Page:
Ecsenius caeruliventris , Victor G. Springer & Gerald R. Allen, 2004

Victor G. Springer & Gerald R. Allen, 2004, Ecsenius caeruliventris and E. shirleyae, two new species of blenniid fishes from Indonesia, and new distribution records for other species of Ecsenius., Zootaxa 791, pp. 1-12: 3-5

publication ID

z00791p001

publication LSID

lsid:zoobank.org:pub:87531ECD-559C-4BFB-98B8-29828E58A3A6

persistent identifier

http://treatment.plazi.org/id/6515A914-D516-4C35-959F-8310DAE39262

taxon LSID

lsid:zoobank.org:act:6515A914-D516-4C35-959F-8310DAE39262

treatment provided by

Thomas

scientific name

Ecsenius caeruliventris
status

new species

Ecsenius caeruliventris  ZBK  , new species

Bluebelly blenny

(Figures 1a -c, 2 a, 3; Table 1)

Ecsenius bandanus  ZBK  (not Springer), in part, Kuiter & Tonozuka, 2001:605 (Sangihe Islands)  .

E. sp. Allen & Adrim, 2003:54 & 19, fig. 71 (Togean & Sangihe islands).

Holotype: MZB 12094, male, 24.3 mm SL, S entrance to Batudak Passage, Togean Islands, Sulawesi, Indonesia (00.27’S, 121°56.18’E, 3-5 m, quinaldine, G. Allen, 31 Oct 1998. 

Paratypes (five specimens, all with same collection data as holotype): WAM P 31492-001 (2 females, 22.8-23.0; 2 males, 15.6-20.1)  and USNM 379435 (1 female, 23.7)  .

Diagnosis. A species of the Prooculis  ZBK  group of Ecsenius  ZBK  with the following combination of characters: Body without alternating dark and pale stripes or distinct dark spots; dark stripe extending posteriorly from orbital margin across head and variably for short distance onto body anteriorly. In life, dark post-orbital stripe bordered ventrally by bright white stripe; other bright markings on head, white with at most a very faint tinge of yellow; belly bluish.

Description (only differentiating characters or characters not otherwise mentioned in the introduction, identification key, and Table 1 are discussed). Preserved specimens (Figure1a -c) are most noteworthy for their general lack of distinguishing characters. There is a diffusely dusky spot on the orbital margin at about the three o’clock position. On each side of the ventral surface of the head of the male holotype (Figure 1b), there is a small dark spot, surrounded by a pale halo, in the area external to articulations of the anterior branchiostegals with the ceratohyal. A second, inconspicuous, faintly dusky spot is present near the anteriormost mandibular sensory pore. The body is darkly dusky anteriorly below the spinous dorsal fin, but becomes gradually paler posteriorly. The fins are unremarkable except for an immaculate basal stripe-like area in the segmented-ray portion of the dorsalfin rays (fine melanophores are on the fin rays dorsal to the stripe, and in the posteriormore interradial membranes) and the anal fin has a general covering of fine melanophores. The other two, smaller, males lack ventral head markings and the immaculate basal area in the segmented-ray portion of the dorsal fin. Females also lack the fin stripe, and the dark spots on the ventral head surface are replaced by one or two pairs of larger, pale spots (Figure 1c) in the positions occupied by the dark spots of the male.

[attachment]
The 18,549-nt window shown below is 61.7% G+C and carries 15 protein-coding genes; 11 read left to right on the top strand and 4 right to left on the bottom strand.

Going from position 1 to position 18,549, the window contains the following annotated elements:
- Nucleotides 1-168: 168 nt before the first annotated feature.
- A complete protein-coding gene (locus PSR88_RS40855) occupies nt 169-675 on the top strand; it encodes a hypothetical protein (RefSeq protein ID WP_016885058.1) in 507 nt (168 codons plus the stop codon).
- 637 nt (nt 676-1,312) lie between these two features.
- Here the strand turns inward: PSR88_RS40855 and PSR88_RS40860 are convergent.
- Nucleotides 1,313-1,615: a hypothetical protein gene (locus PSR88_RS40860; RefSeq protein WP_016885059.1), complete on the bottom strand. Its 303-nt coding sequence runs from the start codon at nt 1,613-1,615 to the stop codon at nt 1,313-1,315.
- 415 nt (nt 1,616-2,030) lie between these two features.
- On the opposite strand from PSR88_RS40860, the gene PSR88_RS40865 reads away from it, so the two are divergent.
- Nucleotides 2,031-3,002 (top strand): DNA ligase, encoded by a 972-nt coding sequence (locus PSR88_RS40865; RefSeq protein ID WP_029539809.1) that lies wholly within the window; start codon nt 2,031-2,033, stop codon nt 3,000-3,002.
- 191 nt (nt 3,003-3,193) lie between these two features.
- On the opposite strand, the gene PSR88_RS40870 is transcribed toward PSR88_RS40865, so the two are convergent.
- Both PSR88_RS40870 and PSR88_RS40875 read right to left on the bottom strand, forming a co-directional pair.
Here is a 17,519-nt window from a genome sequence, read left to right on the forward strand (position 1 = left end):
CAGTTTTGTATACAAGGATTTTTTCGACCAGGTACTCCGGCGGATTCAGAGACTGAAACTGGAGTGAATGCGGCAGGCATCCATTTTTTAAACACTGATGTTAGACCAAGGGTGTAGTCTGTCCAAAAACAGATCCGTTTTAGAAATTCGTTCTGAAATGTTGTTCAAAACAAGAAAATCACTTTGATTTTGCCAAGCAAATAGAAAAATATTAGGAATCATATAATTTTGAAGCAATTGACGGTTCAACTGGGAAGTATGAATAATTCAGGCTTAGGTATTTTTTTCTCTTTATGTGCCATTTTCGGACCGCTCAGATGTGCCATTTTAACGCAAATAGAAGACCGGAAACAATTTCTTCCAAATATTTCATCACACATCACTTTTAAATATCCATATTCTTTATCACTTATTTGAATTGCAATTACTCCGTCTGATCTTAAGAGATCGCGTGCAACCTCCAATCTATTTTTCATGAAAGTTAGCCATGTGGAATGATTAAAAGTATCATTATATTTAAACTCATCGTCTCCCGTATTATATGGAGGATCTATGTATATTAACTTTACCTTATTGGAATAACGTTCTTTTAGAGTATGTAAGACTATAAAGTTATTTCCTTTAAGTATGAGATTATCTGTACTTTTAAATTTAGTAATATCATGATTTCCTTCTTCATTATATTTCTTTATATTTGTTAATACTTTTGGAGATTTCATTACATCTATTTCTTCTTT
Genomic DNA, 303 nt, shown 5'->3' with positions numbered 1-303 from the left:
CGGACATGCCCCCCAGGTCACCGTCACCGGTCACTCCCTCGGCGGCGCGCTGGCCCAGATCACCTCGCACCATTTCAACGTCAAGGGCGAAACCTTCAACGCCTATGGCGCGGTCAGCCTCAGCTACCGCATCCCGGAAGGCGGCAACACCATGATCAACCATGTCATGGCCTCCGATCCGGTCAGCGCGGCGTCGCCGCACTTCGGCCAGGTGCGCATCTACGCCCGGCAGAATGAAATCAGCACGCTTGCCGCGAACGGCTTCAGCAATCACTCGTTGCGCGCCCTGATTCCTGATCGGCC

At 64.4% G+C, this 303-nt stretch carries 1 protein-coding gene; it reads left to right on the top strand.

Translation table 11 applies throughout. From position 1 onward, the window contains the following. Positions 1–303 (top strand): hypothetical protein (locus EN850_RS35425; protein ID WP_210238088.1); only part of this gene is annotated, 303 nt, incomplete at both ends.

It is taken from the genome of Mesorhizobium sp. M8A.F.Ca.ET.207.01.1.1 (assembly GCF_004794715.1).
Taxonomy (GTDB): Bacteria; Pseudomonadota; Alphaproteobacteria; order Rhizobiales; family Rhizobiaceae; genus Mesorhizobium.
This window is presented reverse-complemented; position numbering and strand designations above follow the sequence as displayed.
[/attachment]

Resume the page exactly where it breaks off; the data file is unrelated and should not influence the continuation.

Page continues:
In life (Figure 2a), the most obvious color markings are the deep blue of the abdominal area, a vertical pair of white stripes extending through the orbit dorsal and ventral to the pupil, a pair of small white spots in the interorbital region anteriorly, and a small, mid-dorsal white spot between the dorsoposterior margins of the orbits. The dusky post-orbital spot is bordered dorsally by a fine white spot and ventrally by a fine, pale, whitish stripe that continues faintly across the head and separates the pale yellowish cheeks dorsally from the brownish color of the head dorsally. The blue of the abdomen pales posteriorly and the body becomes faintly yellow similar to the cheeks. Specimens may or may not bear evidence of broad dusky bands on the body (see Allen & Adrim, 2003: figure 71).

Comparisons. Within the Prooculis  ZBK  group, Ecsenius caeruliventris  ZBK  appears to be most similar to E. shirleyae  ZBK  and E. bandanus  ZBK  in having a blue abdomen, in that some specimens have broad, very faintly dusky bands on the body, and in lacking distinct dark spots or stripes on the body. It differs from both species in lacking a distinct dark stripe that extends posteriorly from the posterior margin of the orbit across the head. It further differs from E. shirleyae  ZBK  in that the pale stripe margining the dusky postorbital spot is not intensely white and does not clearly extend across the head and enter the body, and in the more intense manifestation of the blue color of the abdomen. It further differs from E. bandanus  ZBK  in that the pale markings on the head and iris are white rather than bright yellow.

Remarks. This is one of the smallest species of Ecsenius  ZBK  ; the 23.7 mm female has well-developed, apparently ripe, ovaries. The 15.6 mm male has well-developed dentary teeth, including obvious posterior canines. In most Ecsenius  ZBK  species this size, the posterior canines are not present and the number of other dentary teeth does not appear to have been completely established.

Etymology: The specific name is derived from the Latin caeruleus (sky-blue) + ventris, (belly), and refers to the blue abdominal area of the species; used here as a noun in apposition.

MZB

MZB

WAM

Australia, Western Australia, Perth, Western Australian Museum

USNM

USA, Washington D.C., National Museum of Natural History, [formerly, United States National Museum]